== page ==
Bradley Cooper plays a mentally ill teacher opposite Jennifer Lawrence in “The Silver Linings Playbook”

Film Critic

It is hard to imagine the debonair Bradley Cooper as a victim of mental illness who has lost his home, wife and job and ended up in a mental institution.

However, “The Silver Linings Playbook” (based on a book of the same name by Matthew Quick) puts Cooper in such a position as Pat Solitano, who repeats a mantra of positivity and states he will get back together with his ex-wife.

Pat returns to live with his parents (Robert De Niro and Jacki Weaver), and is introduced to Tiffany (Jennifer Lawrence), a troubled widow, who he agrees to enter a dance contest with in exchange for a favor. 

Cooper’s performance is exceptional. It is uncomfortably good. His oddness and obsessiveness feel extremely real, and are even at moments hard to watch. His delivery is spot-on. His road to recovery feels natural, and though the crazy never fully fades away, his personal brand of charm does click on.

Lawrence’s performance is wildfire, volatile and entrancing. She does equally as well as Cooper with her role. She gives Tiffany a fierceness and slight vulnerability that draws the audience in, wondering what goes on in her head. As a duo they are solid and give their characters a realness that is very rare in film.

De Niro is excellent as Pat Sr., who himself is a little bit off and extremely superstitious. Everyone is trying hard to understand and help Pat Jr., and right along with them the audience tries to understand him as well.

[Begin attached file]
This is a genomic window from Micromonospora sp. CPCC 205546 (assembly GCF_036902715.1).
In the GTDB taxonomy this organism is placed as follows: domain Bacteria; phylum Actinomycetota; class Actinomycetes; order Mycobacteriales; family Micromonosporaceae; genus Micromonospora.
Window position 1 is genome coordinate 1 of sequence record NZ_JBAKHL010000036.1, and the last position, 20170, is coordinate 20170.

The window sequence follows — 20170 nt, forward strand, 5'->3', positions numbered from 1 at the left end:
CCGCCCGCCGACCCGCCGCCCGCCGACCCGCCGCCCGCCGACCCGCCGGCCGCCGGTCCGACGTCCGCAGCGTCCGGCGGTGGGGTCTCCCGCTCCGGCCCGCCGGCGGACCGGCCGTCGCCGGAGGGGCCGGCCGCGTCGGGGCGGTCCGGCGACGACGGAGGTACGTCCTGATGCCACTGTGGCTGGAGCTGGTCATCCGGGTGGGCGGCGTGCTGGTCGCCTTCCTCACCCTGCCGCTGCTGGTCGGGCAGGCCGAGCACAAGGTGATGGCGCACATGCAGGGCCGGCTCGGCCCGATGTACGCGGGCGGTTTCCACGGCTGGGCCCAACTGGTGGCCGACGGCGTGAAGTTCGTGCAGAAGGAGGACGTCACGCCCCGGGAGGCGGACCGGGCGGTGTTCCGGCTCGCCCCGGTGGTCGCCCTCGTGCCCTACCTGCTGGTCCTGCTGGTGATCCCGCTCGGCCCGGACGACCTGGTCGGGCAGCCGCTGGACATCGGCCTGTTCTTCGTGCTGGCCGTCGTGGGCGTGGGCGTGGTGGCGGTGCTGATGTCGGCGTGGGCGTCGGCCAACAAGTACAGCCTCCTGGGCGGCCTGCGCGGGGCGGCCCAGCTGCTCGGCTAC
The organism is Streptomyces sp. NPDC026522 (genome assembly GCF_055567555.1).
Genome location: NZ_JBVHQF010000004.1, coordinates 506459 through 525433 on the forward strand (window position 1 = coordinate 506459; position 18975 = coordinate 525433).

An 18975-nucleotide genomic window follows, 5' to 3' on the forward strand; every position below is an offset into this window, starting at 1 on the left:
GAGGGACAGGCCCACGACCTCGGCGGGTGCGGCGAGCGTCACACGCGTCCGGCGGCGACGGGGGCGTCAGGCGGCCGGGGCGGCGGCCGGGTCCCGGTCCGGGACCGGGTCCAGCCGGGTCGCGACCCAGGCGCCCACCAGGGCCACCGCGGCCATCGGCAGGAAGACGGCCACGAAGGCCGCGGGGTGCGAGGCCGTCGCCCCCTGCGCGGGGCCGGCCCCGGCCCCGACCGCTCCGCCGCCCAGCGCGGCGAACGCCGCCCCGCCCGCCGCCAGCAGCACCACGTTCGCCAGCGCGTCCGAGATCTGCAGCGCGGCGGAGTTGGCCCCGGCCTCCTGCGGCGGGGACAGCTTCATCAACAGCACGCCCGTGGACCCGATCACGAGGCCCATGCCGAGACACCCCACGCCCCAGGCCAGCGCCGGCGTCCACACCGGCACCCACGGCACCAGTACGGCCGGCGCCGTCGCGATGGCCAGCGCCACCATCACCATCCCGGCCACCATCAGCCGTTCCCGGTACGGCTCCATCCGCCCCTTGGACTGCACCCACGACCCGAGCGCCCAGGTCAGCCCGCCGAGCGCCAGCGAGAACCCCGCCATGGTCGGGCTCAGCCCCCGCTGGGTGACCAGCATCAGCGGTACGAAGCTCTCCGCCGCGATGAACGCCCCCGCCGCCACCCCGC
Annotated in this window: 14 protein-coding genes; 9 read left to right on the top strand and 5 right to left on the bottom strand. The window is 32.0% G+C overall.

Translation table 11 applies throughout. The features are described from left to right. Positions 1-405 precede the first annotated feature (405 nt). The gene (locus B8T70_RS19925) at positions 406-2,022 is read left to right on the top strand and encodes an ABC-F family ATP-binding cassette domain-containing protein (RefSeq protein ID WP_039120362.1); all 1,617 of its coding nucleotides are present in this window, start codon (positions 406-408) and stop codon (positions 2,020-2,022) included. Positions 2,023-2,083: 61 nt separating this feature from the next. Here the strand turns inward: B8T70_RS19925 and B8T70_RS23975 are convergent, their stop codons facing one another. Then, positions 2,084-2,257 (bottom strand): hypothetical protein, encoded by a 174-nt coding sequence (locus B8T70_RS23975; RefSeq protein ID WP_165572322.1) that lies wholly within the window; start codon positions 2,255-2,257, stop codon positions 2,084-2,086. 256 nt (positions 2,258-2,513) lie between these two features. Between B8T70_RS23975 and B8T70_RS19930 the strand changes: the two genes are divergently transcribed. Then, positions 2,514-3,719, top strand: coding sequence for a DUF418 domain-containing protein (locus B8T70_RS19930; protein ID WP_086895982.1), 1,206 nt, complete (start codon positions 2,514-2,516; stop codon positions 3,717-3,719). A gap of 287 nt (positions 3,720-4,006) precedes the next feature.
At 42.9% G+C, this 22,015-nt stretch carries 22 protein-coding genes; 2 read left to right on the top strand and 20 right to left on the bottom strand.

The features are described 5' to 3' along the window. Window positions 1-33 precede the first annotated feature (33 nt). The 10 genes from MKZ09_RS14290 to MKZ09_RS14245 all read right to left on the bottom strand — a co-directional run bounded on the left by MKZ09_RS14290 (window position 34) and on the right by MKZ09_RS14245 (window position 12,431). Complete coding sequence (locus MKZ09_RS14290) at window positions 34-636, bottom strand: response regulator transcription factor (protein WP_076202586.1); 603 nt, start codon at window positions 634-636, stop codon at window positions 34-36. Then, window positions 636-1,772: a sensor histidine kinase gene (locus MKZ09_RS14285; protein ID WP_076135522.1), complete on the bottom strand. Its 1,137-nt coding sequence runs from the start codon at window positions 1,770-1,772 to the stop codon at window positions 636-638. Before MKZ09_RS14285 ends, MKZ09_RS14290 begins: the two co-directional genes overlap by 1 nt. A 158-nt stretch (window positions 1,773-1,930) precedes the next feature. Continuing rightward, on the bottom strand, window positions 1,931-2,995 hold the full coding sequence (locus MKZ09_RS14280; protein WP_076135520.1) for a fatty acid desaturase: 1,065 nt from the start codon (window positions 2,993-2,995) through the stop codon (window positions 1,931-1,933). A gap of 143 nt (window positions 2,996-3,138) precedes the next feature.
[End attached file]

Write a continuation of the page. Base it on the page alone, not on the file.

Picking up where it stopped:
The film draws you in to the tumultuous world of those struggling with their mental illness, trying to adapt to a world that sometimes does not understand the overwhelming feelings accompanying loss.

It raises important questions as to how people dealing with mental illness should be treated and makes an excellent point that these people need respect. 

“The Silver Linings Playbook” brings up the issue of mental illness and how it affects those around them with poise. It is an emotional dust devil, and your eyes will water up.

This dark comedy offers up some truly dismal moments, but it is always quick to counter with little pick-me-ups and offers some great laughs.

Even though spirits do get picked up, the film can be emotionally tolling as arguing scenes are extremely natural.

Lawrence shows she just may be the next Meryl Streep. She is electrifying and unstable and beautifully so.

Award season is right around the corner and this performance is a strong bid for Lawerence. When she is on screen she overwhelms Cooper, which is no easy task, but she stands out in this role.